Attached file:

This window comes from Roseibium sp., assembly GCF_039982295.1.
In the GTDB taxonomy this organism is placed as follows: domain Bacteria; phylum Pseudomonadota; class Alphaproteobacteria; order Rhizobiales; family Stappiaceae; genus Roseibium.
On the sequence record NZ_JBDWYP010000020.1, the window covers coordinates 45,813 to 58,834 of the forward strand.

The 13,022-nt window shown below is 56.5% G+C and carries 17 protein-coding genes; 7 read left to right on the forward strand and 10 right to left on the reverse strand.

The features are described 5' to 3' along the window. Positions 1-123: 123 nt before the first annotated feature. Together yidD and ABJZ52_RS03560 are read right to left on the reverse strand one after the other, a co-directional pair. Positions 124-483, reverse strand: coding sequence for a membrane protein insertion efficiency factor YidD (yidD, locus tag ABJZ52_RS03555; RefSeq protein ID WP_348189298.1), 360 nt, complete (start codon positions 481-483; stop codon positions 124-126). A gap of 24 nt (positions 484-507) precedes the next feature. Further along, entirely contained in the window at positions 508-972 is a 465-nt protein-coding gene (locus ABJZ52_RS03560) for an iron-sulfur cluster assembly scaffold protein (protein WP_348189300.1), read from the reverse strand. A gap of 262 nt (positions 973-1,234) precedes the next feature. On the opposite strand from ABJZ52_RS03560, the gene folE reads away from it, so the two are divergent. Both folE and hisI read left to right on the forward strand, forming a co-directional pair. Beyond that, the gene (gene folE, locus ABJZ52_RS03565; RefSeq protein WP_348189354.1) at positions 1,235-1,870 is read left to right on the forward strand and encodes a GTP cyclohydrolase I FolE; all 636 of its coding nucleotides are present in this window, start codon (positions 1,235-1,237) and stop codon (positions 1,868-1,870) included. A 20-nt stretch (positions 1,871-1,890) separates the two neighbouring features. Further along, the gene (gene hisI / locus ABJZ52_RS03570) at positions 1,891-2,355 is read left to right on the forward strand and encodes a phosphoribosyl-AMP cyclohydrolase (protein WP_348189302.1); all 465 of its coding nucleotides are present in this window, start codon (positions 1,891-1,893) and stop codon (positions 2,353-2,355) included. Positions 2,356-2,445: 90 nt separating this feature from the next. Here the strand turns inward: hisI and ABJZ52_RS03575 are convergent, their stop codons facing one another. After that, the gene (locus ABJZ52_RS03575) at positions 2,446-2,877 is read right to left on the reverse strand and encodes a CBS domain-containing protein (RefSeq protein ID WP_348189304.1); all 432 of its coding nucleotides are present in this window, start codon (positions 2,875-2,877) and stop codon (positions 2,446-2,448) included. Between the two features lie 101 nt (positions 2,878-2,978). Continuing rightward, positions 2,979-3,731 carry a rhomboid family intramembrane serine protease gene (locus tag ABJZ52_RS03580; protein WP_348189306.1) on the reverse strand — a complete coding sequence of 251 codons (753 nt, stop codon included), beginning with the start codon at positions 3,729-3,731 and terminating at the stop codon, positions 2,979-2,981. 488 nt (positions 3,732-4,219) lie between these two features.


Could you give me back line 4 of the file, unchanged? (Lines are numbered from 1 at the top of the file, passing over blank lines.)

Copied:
The 13,022-nt window shown below is 56.5% G+C and carries 17 protein-coding genes; 7 read left to right on the forward strand and 10 right to left on the reverse strand.